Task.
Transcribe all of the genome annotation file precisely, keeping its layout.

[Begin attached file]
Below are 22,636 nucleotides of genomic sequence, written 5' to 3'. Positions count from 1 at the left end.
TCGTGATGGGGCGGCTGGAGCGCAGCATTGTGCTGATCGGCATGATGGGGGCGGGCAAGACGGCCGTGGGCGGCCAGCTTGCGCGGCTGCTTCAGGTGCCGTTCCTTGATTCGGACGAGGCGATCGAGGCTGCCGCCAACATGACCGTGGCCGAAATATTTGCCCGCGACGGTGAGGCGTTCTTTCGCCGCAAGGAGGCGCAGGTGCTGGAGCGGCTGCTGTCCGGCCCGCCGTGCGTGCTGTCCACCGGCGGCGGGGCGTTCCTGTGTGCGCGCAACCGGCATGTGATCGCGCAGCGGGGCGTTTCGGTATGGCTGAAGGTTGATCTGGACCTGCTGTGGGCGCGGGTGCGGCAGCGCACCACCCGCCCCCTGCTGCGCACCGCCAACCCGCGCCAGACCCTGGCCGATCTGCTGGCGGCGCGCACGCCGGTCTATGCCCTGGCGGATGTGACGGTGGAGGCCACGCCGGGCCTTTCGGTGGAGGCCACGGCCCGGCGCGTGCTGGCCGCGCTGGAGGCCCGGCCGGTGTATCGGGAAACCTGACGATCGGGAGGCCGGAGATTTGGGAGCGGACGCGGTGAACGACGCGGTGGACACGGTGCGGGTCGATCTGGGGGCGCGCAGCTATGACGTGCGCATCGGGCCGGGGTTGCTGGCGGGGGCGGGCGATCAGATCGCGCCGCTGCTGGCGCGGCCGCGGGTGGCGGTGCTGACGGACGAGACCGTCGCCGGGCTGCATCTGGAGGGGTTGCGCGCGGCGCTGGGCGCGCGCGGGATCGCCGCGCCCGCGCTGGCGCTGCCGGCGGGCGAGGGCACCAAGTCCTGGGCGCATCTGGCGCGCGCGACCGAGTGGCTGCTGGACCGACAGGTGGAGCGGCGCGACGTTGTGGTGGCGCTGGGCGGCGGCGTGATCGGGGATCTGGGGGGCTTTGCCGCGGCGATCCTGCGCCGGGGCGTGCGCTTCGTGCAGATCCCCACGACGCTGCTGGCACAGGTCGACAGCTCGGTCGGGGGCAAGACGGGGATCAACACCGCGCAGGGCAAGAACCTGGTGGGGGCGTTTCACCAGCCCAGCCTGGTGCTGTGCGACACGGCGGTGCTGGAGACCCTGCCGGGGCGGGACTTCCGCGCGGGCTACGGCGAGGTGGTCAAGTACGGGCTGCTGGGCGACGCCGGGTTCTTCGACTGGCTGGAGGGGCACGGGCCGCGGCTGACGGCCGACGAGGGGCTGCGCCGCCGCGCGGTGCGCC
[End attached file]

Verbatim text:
Below are 22,636 nucleotides of genomic sequence, written 5' to 3'. Positions count from 1 at the left end.
TCGTGATGGGGCGGCTGGAGCGCAGCATTGTGCTGATCGGCATGATGGGGGCGGGCAAGACGGCCGTGGGCGGCCAGCTTGCGCGGCTGCTTCAGGTGCCGTTCCTTGATTCGGACGAGGCGATCGAGGCTGCCGCCAACATGACCGTGGCCGAAATATTTGCCCGCGACGGTGAGGCGTTCTTTCGCCGCAAGGAGGCGCAGGTGCTGGAGCGGCTGCTGTCCGGCCCGCCGTGCGTGCTGTCCACCGGCGGCGGGGCGTTCCTGTGTGCGCGCAACCGGCATGTGATCGCGCAGCGGGGCGTTTCGGTATGGCTGAAGGTTGATCTGGACCTGCTGTGGGCGCGGGTGCGGCAGCGCACCACCCGCCCCCTGCTGCGCACCGCCAACCCGCGCCAGACCCTGGCCGATCTGCTGGCGGCGCGCACGCCGGTCTATGCCCTGGCGGATGTGACGGTGGAGGCCACGCCGGGCCTTTCGGTGGAGGCCACGGCCCGGCGCGTGCTGGCCGCGCTGGAGGCCCGGCCGGTGTATCGGGAAACCTGACGATCGGGAGGCCGGAGATTTGGGAGCGGACGCGGTGAACGACGCGGTGGACACGGTGCGGGTCGATCTGGGGGCGCGCAGCTATGACGTGCGCATCGGGCCGGGGTTGCTGGCGGGGGCGGGCGATCAGATCGCGCCGCTGCTGGCGCGGCCGCGGGTGGCGGTGCTGACGGACGAGACCGTCGCCGGGCTGCATCTGGAGGGGTTGCGCGCGGCGCTGGGCGCGCGCGGGATCGCCGCGCCCGCGCTGGCGCTGCCGGCGGGCGAGGGCACCAAGTCCTGGGCGCATCTGGCGCGCGCGACCGAGTGGCTGCTGGACCGACAGGTGGAGCGGCGCGACGTTGTGGTGGCGCTGGGCGGCGGCGTGATCGGGGATCTGGGGGGCTTTGCCGCGGCGATCCTGCGCCGGGGCGTGCGCTTCGTGCAGATCCCCACGACGCTGCTGGCACAGGTCGACAGCTCGGTCGGGGGCAAGACGGGGATCAACACCGCGCAGGGCAAGAACCTGGTGGGGGCGTTTCACCAGCCCAGCCTGGTGCTGTGCGACACGGCGGTGCTGGAGACCCTGCCGGGGCGGGACTTCCGCGCGGGCTACGGCGAGGTGGTCAAGTACGGGCTGCTGGGCGACGCCGGGTTCTTCGACTGGCTGGAGGGGCACGGGCCGCGGCTGACGGCCGACGAGGGGCTGCGCCGCCGCGCGGTGCGCC